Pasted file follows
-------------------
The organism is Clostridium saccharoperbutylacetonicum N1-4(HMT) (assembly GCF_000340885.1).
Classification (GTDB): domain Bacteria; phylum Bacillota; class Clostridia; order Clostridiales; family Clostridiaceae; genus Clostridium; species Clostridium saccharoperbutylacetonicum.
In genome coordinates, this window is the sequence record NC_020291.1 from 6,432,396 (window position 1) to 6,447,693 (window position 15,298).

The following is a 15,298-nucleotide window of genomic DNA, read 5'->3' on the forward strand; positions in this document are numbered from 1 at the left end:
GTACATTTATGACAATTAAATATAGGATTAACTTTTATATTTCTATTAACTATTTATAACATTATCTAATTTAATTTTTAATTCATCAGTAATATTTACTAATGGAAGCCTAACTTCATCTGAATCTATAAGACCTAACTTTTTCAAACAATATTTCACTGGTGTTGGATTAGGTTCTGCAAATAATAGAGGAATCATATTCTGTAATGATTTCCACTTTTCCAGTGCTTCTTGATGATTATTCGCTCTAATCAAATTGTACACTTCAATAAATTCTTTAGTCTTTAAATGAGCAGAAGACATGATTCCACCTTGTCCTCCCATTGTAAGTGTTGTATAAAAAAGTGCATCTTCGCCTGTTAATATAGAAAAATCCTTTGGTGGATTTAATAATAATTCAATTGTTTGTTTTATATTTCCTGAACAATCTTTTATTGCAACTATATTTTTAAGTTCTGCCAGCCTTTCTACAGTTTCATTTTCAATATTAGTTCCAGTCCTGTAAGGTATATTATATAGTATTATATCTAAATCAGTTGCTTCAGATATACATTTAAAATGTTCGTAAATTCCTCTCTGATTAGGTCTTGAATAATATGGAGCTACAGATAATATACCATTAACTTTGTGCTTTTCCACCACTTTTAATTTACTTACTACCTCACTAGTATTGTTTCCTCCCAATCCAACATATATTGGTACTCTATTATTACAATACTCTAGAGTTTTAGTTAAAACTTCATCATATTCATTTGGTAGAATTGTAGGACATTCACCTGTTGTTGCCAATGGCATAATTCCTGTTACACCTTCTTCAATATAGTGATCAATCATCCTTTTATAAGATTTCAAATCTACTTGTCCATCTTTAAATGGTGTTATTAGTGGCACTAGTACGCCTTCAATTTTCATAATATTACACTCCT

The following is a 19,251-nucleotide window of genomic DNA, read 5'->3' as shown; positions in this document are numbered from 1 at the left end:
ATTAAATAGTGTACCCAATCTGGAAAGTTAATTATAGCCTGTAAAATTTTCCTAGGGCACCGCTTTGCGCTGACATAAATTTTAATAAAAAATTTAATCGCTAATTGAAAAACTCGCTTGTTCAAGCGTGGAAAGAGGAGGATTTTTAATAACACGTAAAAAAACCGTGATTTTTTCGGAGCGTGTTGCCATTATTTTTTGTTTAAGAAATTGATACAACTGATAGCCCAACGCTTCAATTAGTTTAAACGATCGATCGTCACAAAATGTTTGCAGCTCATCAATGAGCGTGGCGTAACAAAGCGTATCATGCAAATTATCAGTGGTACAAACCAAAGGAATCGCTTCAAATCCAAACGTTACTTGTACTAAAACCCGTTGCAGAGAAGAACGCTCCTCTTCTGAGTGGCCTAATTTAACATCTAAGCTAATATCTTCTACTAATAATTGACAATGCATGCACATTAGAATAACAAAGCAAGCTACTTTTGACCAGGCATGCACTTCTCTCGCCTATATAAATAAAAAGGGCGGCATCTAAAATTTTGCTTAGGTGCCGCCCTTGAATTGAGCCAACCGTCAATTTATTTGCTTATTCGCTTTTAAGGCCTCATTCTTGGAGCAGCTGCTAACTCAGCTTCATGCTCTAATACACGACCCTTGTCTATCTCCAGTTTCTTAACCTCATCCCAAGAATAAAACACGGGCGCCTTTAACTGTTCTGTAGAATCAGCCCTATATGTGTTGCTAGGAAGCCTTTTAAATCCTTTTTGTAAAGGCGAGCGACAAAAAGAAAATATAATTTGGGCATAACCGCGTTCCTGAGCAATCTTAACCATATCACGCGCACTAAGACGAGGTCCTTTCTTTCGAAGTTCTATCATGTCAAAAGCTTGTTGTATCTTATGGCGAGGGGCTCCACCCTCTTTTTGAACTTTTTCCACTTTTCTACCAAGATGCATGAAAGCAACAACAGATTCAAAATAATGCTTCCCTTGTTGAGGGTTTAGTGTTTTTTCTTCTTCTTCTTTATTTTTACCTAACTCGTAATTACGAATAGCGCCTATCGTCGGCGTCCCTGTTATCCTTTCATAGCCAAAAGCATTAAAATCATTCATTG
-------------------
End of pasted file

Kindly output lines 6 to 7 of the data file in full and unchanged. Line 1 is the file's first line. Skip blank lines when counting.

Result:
The following is a 19,251-nucleotide window of genomic DNA, read 5'->3' as shown; positions in this document are numbered from 1 at the left end:
ATTAAATAGTGTACCCAATCTGGAAAGTTAATTATAGCCTGTAAAATTTTCCTAGGGCACCGCTTTGCGCTGACATAAATTTTAATAAAAAATTTAATCGCTAATTGAAAAACTCGCTTGTTCAAGCGTGGAAAGAGGAGGATTTTTAATAACACGTAAAAAAACCGTGATTTTTTCGGAGCGTGTTGCCATTATTTTTTGTTTAAGAAATTGATACAACTGATAGCCCAACGCTTCAATTAGTTTAAACGATCGATCGTCACAAAATGTTTGCAGCTCATCAATGAGCGTGGCGTAACAAAGCGTATCATGCAAATTATCAGTGGTACAAACCAAAGGAATCGCTTCAAATCCAAACGTTACTTGTACTAAAACCCGTTGCAGAGAAGAACGCTCCTCTTCTGAGTGGCCTAATTTAACATCTAAGCTAATATCTTCTACTAATAATTGACAATGCATGCACATTAGAATAACAAAGCAAGCTACTTTTGACCAGGCATGCACTTCTCTCGCCTATATAAATAAAAAGGGCGGCATCTAAAATTTTGCTTAGGTGCCGCCCTTGAATTGAGCCAACCGTCAATTTATTTGCTTATTCGCTTTTAAGGCCTCATTCTTGGAGCAGCTGCTAACTCAGCTTCATGCTCTAATACACGACCCTTGTCTATCTCCAGTTTCTTAACCTCATCCCAAGAATAAAACACGGGCGCCTTTAACTGTTCTGTAGAATCAGCCCTATATGTGTTGCTAGGAAGCCTTTTAAATCCTTTTTGTAAAGGCGAGCGACAAAAAGAAAATATAATTTGGGCATAACCGCGTTCCTGAGCAATCTTAACCATATCACGCGCACTAAGACGAGGTCCTTTCTTTCGAAGTTCTATCATGTCAAAAGCTTGTTGTATCTTATGGCGAGGGGCTCCACCCTCTTTTTGAACTTTTTCCACTTTTCTACCAAGATGCATGAAAGCAACAACAGATTCAAAATAATGCTTCCCTTGTTGAGGGTTTAGTGTTTTTTCTTCTTCTTCTTTATTTTTACCTAACTCGTAATTACGAATAGCGCCTATCGTCGGCGTCCCTGTTATCCTTTCATAGCCAAAAGCATTAAAATCATTCATTG